It has been a weird winter here in Southern Vermont, no doubt about it. Last year, when I arrived on campus, there were about two feet of snow on the ground. I wore huge down coats over my full-length wool sweaters with a scarf wrapped around my neck three times and my gigantic, wooly Morrocan hat on my head. I looked absurd, but I was cold.
This year, there are only the rare spots of snow. For me, this is concerning. The high today, March 7th, was 60 degrees (in March)!
These weather conditions could mean something weird for maple sugaring, too. A certain professor seems to think that spring has sprung, and the cold nighttime temperatures that are needed for the maple sap to keep running won’t be coming back.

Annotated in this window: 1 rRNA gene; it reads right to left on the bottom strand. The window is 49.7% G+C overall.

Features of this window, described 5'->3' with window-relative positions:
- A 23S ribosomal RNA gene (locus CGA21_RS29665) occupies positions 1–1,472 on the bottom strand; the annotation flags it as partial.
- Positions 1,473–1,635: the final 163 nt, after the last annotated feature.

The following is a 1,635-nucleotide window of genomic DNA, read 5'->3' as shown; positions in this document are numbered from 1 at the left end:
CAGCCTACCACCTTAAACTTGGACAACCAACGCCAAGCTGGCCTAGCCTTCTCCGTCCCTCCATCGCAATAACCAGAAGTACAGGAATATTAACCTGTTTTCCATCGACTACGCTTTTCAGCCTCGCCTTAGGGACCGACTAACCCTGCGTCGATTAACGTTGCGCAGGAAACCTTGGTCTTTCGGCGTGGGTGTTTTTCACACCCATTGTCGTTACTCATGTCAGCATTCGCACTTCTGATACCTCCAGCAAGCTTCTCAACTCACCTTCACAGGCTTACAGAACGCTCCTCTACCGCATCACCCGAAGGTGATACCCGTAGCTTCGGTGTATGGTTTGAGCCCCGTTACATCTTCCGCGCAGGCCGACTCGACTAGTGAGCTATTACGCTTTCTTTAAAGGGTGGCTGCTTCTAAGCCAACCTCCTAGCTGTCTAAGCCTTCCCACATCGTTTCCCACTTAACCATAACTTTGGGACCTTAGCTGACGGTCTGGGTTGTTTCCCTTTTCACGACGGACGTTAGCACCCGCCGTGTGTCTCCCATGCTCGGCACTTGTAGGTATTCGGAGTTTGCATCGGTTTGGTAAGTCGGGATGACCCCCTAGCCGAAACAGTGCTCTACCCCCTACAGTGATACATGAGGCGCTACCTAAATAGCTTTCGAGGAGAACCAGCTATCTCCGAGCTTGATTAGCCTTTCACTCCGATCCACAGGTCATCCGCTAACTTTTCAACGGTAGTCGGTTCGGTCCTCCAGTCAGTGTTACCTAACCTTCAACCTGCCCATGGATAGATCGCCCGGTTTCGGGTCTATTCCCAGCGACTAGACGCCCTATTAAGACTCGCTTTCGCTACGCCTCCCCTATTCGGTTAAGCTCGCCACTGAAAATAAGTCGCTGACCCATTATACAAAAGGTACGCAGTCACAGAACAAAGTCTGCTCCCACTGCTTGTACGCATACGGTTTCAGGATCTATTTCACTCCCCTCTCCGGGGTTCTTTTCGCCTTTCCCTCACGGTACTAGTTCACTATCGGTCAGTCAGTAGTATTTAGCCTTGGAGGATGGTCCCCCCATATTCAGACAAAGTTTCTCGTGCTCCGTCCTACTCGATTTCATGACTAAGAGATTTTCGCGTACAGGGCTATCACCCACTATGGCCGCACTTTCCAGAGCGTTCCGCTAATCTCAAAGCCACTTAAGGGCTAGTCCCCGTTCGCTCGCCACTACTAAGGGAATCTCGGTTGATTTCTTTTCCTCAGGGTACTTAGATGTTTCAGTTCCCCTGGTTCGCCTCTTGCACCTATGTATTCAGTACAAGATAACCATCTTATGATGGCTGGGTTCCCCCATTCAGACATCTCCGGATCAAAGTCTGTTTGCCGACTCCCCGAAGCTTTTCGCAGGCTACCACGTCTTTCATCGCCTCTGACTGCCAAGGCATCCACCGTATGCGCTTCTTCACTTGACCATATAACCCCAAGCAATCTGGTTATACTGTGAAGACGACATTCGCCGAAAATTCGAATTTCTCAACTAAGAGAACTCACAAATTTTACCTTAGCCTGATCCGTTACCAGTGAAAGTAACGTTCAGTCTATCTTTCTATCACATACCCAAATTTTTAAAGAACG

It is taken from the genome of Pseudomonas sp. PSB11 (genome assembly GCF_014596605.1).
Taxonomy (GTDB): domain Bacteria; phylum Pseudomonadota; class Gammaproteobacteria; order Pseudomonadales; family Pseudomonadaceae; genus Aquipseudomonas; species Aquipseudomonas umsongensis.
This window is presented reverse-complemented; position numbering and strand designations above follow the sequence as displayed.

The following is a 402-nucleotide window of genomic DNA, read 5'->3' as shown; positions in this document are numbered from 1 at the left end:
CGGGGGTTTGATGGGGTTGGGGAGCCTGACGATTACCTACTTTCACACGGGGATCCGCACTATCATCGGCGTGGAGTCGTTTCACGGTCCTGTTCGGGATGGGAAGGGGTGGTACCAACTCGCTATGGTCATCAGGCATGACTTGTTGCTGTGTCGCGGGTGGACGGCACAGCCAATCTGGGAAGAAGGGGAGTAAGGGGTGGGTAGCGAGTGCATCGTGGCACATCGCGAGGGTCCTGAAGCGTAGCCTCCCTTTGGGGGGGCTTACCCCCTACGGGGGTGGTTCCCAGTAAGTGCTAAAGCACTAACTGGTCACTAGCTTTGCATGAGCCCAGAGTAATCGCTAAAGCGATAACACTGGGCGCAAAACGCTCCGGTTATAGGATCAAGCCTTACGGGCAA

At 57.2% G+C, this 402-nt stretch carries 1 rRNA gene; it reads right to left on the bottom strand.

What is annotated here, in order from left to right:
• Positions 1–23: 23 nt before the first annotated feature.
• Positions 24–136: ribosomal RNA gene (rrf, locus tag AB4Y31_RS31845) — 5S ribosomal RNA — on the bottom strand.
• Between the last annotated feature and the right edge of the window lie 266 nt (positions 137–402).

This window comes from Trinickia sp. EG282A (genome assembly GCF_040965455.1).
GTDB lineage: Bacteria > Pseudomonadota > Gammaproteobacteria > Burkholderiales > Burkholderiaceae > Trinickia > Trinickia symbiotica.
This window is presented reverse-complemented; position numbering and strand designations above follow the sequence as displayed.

Regardless, a bunch of students, Dickinson wonderman David Norman and I went out into the forest behind the Jennings music building and tapped some trees. The process involves drilling holes on the south-facing side of the tree, tapping in a metal “tap” or kind of sap drain into the tree, and hanging metal buckets with lids (to prevent rain, rodents, and tree detritus from getting in) onto the taps.
Unlike today, yesterday was pretty cold, and by the end of our tapping my fingers and toes were getting ready to fall off (David told us all to wear gloves, etc. I forgot to listen). Still, the forest is beautiful that time on day – even without the seasonally typical foot of snow. This weekend, we’ll boil the sap. And we’ll wait and see how long this project lasts.